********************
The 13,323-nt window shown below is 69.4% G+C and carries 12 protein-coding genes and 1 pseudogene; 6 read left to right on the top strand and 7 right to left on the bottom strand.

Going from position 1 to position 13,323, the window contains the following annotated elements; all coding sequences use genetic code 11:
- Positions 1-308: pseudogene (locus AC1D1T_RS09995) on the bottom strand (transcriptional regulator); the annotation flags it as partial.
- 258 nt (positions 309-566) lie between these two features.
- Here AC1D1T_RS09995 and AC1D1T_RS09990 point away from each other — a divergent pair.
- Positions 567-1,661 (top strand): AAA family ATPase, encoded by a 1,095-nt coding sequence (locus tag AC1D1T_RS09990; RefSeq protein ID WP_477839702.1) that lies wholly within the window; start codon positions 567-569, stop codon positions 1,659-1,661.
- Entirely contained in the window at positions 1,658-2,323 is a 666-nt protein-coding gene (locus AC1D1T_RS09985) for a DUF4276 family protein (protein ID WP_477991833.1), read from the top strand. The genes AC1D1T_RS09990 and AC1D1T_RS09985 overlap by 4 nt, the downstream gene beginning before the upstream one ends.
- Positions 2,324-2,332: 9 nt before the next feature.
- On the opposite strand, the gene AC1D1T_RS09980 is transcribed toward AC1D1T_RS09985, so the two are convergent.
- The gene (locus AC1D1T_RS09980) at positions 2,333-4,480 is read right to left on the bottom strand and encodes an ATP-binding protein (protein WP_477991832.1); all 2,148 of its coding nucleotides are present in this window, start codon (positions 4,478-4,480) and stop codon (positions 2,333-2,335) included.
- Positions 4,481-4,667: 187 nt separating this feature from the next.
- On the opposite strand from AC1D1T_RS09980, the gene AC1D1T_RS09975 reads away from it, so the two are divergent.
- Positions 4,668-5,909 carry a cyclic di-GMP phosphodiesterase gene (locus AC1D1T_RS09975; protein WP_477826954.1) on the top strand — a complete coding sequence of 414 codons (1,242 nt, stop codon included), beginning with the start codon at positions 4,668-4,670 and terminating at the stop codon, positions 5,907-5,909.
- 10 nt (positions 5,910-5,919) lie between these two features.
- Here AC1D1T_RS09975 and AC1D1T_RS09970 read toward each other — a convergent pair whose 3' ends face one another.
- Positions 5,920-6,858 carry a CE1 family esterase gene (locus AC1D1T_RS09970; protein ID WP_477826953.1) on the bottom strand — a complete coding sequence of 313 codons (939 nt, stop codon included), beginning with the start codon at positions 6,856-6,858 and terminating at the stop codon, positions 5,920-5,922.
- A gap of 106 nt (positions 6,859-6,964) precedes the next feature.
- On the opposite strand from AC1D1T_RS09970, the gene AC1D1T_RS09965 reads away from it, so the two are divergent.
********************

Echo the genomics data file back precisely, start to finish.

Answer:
The 13,323-nt window shown below is 69.4% G+C and carries 12 protein-coding genes and 1 pseudogene; 6 read left to right on the top strand and 7 right to left on the bottom strand.

Going from position 1 to position 13,323, the window contains the following annotated elements; all coding sequences use genetic code 11:
- Positions 1-308: pseudogene (locus AC1D1T_RS09995) on the bottom strand (transcriptional regulator); the annotation flags it as partial.
- 258 nt (positions 309-566) lie between these two features.
- Here AC1D1T_RS09995 and AC1D1T_RS09990 point away from each other — a divergent pair.
- Positions 567-1,661 (top strand): AAA family ATPase, encoded by a 1,095-nt coding sequence (locus tag AC1D1T_RS09990; RefSeq protein ID WP_477839702.1) that lies wholly within the window; start codon positions 567-569, stop codon positions 1,659-1,661.
- Entirely contained in the window at positions 1,658-2,323 is a 666-nt protein-coding gene (locus AC1D1T_RS09985) for a DUF4276 family protein (protein ID WP_477991833.1), read from the top strand. The genes AC1D1T_RS09990 and AC1D1T_RS09985 overlap by 4 nt, the downstream gene beginning before the upstream one ends.
- Positions 2,324-2,332: 9 nt before the next feature.
- On the opposite strand, the gene AC1D1T_RS09980 is transcribed toward AC1D1T_RS09985, so the two are convergent.
- The gene (locus AC1D1T_RS09980) at positions 2,333-4,480 is read right to left on the bottom strand and encodes an ATP-binding protein (protein WP_477991832.1); all 2,148 of its coding nucleotides are present in this window, start codon (positions 4,478-4,480) and stop codon (positions 2,333-2,335) included.
- Positions 4,481-4,667: 187 nt separating this feature from the next.
- On the opposite strand from AC1D1T_RS09980, the gene AC1D1T_RS09975 reads away from it, so the two are divergent.
- Positions 4,668-5,909 carry a cyclic di-GMP phosphodiesterase gene (locus AC1D1T_RS09975; protein WP_477826954.1) on the top strand — a complete coding sequence of 414 codons (1,242 nt, stop codon included), beginning with the start codon at positions 4,668-4,670 and terminating at the stop codon, positions 5,907-5,909.
- 10 nt (positions 5,910-5,919) lie between these two features.
- Here AC1D1T_RS09975 and AC1D1T_RS09970 read toward each other — a convergent pair whose 3' ends face one another.
- Positions 5,920-6,858 carry a CE1 family esterase gene (locus AC1D1T_RS09970; protein ID WP_477826953.1) on the bottom strand — a complete coding sequence of 313 codons (939 nt, stop codon included), beginning with the start codon at positions 6,856-6,858 and terminating at the stop codon, positions 5,920-5,922.
- A gap of 106 nt (positions 6,859-6,964) precedes the next feature.
- On the opposite strand from AC1D1T_RS09970, the gene AC1D1T_RS09965 reads away from it, so the two are divergent.